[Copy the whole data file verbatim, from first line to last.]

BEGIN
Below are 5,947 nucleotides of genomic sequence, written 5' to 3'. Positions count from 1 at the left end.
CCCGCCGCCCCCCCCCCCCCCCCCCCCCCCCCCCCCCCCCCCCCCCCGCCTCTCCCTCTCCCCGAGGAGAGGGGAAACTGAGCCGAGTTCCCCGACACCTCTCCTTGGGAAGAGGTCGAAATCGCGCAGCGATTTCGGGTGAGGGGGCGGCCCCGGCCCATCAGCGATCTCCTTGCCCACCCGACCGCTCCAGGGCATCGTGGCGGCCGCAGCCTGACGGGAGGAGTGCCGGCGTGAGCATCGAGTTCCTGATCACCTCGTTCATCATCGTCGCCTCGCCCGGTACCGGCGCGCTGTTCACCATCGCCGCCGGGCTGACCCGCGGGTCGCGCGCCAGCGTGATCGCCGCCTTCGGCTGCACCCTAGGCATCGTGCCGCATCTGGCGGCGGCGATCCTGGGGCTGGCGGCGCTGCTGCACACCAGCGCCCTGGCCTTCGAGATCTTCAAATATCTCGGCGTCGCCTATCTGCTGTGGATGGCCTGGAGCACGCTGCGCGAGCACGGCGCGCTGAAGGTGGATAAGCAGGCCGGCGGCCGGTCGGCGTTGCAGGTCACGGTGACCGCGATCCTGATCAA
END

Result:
Below are 5,947 nucleotides of genomic sequence, written 5' to 3'. Positions count from 1 at the left end.
CCCGCCGCCCCCCCCCCCCCCCCCCCCCCCCCCCCCCCCCCCCCCCCGCCTCTCCCTCTCCCCGAGGAGAGGGGAAACTGAGCCGAGTTCCCCGACACCTCTCCTTGGGAAGAGGTCGAAATCGCGCAGCGATTTCGGGTGAGGGGGCGGCCCCGGCCCATCAGCGATCTCCTTGCCCACCCGACCGCTCCAGGGCATCGTGGCGGCCGCAGCCTGACGGGAGGAGTGCCGGCGTGAGCATCGAGTTCCTGATCACCTCGTTCATCATCGTCGCCTCGCCCGGTACCGGCGCGCTGTTCACCATCGCCGCCGGGCTGACCCGCGGGTCGCGCGCCAGCGTGATCGCCGCCTTCGGCTGCACCCTAGGCATCGTGCCGCATCTGGCGGCGGCGATCCTGGGGCTGGCGGCGCTGCTGCACACCAGCGCCCTGGCCTTCGAGATCTTCAAATATCTCGGCGTCGCCTATCTGCTGTGGATGGCCTGGAGCACGCTGCGCGAGCACGGCGCGCTGAAGGTGGATAAGCAGGCCGGCGGCCGGTCGGCGTTGCAGGTCACGGTGACCGCGATCCTGATCAA